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Scenario: I have a 7-day rental on a car from Budget Rent-A-Car. I purchased the rental it with my Capital One Platinum MasterCard, which has rental car coverage. During the evening--below freezing temperatures--a tree above my driveway appears to have lost a branch and has nicked the hood (Photo 1, Photo 2) of said vehicle.

Per my credit card agreement:

  • I have not rented the car more than 15 days consecutively.
  • I used the credit card to rent the vehicle.
  • I am the driver and signer of the rental agreement.

Whom do I call to report the damage first: The rental car company or the insurance provider? Furthermore, can I just get them in contact with each other perhaps to help them coordinate more effectively?

I just want to make sure I am utilizing my resources most efficiently.

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    I think you should first call your own insurance company. Credit card insurance you have is secondary. – littleadv Feb 17 '15 at 6:27
  • Do you own a car and have insurance on that car as well, or is Capital One your only source of insurance? – Joe Feb 17 '15 at 18:11
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    Hmm, does anybody on here know a reason why it would matter who you called first? I'd just pick one and if they said, Hey, you should call the other guy first and then call us back, fine. I don't see how it would create any liability or other difficulty if you called the wrong one first. But if someone on here knows something relevant, I'd be as interested to hear it as the original poster. – Jay Feb 18 '15 at 20:13
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    @littleadv I don't know about Capital One Platinum, but some Chase cards offer primary coverage. However, I believe most if not all operate on a reimbursement basis so you must pay for it and then they'll send you a check or credit your account if it is indeed a valid claim (not violating any terms set forth in your current benefits booklet). – topshot Feb 21 at 12:52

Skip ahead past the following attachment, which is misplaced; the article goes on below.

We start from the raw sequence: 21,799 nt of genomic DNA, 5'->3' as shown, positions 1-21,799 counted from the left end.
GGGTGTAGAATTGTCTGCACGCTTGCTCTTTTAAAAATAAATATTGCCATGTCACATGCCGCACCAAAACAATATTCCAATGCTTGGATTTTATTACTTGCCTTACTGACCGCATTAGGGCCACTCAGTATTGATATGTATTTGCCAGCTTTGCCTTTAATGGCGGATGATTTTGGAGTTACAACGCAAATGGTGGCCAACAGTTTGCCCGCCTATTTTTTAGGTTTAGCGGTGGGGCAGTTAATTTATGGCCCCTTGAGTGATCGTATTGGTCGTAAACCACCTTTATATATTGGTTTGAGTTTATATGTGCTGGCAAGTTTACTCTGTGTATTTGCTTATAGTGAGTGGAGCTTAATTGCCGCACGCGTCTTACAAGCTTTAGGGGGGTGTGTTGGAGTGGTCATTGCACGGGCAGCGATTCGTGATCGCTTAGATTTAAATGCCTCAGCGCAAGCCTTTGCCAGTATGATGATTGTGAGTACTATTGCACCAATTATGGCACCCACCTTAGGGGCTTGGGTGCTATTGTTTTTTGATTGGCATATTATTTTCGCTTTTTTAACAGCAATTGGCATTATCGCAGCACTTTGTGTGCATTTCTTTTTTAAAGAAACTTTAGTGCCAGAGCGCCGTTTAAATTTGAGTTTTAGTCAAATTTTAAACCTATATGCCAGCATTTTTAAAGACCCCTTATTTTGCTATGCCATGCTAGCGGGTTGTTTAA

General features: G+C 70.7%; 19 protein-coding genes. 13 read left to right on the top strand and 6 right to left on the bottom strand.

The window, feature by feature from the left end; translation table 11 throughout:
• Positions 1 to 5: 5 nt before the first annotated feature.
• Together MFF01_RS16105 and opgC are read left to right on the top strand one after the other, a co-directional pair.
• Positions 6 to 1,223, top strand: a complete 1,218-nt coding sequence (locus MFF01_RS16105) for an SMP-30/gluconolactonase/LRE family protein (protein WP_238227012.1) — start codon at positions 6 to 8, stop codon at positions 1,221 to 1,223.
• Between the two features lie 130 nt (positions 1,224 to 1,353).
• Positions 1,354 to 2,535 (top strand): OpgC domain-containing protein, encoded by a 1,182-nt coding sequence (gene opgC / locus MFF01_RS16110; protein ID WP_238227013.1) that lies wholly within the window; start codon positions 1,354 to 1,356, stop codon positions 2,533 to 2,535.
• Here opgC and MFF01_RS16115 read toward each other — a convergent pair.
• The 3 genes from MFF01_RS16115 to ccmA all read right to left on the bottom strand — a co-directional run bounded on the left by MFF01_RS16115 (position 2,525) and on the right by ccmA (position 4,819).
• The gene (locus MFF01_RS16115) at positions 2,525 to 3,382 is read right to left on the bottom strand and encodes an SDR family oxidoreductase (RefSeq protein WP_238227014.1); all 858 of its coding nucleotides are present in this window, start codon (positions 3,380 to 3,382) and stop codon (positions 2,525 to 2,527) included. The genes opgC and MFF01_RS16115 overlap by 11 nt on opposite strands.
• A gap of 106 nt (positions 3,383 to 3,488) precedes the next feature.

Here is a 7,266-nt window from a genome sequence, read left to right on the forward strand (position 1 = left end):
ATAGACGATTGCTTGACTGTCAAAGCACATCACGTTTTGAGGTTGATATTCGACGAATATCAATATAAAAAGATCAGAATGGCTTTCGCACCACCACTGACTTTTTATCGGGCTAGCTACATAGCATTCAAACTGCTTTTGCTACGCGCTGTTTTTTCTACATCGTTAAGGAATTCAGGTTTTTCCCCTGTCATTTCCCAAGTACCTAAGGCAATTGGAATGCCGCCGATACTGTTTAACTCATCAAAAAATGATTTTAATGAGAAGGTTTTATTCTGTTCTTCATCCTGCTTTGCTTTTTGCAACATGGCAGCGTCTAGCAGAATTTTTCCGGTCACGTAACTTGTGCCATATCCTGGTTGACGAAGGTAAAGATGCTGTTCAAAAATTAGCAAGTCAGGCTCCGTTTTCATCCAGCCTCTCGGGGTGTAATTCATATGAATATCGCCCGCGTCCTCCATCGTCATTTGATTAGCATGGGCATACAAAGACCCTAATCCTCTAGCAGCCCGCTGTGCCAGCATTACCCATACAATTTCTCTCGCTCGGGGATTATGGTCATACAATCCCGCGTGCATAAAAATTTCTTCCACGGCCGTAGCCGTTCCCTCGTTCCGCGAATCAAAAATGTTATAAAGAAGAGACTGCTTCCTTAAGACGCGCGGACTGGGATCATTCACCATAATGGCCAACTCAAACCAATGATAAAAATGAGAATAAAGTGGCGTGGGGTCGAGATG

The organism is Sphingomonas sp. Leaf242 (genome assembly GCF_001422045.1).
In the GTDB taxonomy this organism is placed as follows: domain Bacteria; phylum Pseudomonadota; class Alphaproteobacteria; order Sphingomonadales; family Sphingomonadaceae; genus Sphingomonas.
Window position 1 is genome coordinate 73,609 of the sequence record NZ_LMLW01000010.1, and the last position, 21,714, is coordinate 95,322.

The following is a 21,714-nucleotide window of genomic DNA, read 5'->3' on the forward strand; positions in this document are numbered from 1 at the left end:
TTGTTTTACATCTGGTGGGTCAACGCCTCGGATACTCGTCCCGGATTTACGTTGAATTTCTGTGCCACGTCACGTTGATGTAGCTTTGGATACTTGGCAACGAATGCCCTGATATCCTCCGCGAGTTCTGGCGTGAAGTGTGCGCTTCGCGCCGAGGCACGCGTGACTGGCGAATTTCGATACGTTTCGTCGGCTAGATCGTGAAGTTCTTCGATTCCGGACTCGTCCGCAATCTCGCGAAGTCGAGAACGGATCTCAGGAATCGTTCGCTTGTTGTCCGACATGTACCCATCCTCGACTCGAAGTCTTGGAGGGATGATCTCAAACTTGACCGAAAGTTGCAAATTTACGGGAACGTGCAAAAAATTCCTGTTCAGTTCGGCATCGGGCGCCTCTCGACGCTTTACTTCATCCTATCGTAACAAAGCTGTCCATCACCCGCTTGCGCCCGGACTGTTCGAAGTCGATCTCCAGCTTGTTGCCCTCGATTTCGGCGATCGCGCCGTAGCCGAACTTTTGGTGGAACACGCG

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I've been there -- had rental damage and the credit card secondary insurance, etc. Here's what happens:

Your own personal auto insurance (primary insurance) will pay for the damage, minus your deductible. The credit card insurance is secondary, and it should pay the remaining balance -- in other words, just your deductible will be paid by the credit card company.

It doesn't really matter who you call first -- let the rental company know, sure. After they tell you the damage amout, you can open a claim with both your personal insurance and your credit card company, and they will give you all the instructions you need.

Your personal insurance won't care much about the credit card insurance, and your credit card insurance will just want documentation of your deductible.

One last tidbit: the rental company also tacked on an "administrative fee" of $20 or so. Both insurance companies said they don't pay admin fees and are usually successful in negotiating that away. And they did, it went away, and I didn't pay the $20.

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I would start with reviewing the rental agreement. They may request that you contact them within 24 hours of the incident.

  • Unless you are coming up to the deadline I would start with my auto insurance company. See if you are covered and what info they want you to provide to the rental company.

  • Then I would move onto the credit card company, their webpage should tell you how to proceed.

  • Both insurance companies will want numbers on the rental agreement.

  • After gathering all the info from the insurance companies then contact the rental car company.

If the car was rented for company travel, there may be additional calls to be made. I would start with the employer. They will want to know, and they will have their own insurance policy, you will need that information.

One comment on utilizing my resources most efficiently. You are dealing with multiple bureaucracies, expect to make lots of phone calls and be given conflicting information. Just be glad the tree doesn't have a policy, but then again if it was your tree your homeowners policy could apply, or maybe your neighbors policy.

protected by Chris W. Rea Feb 21 at 12:54

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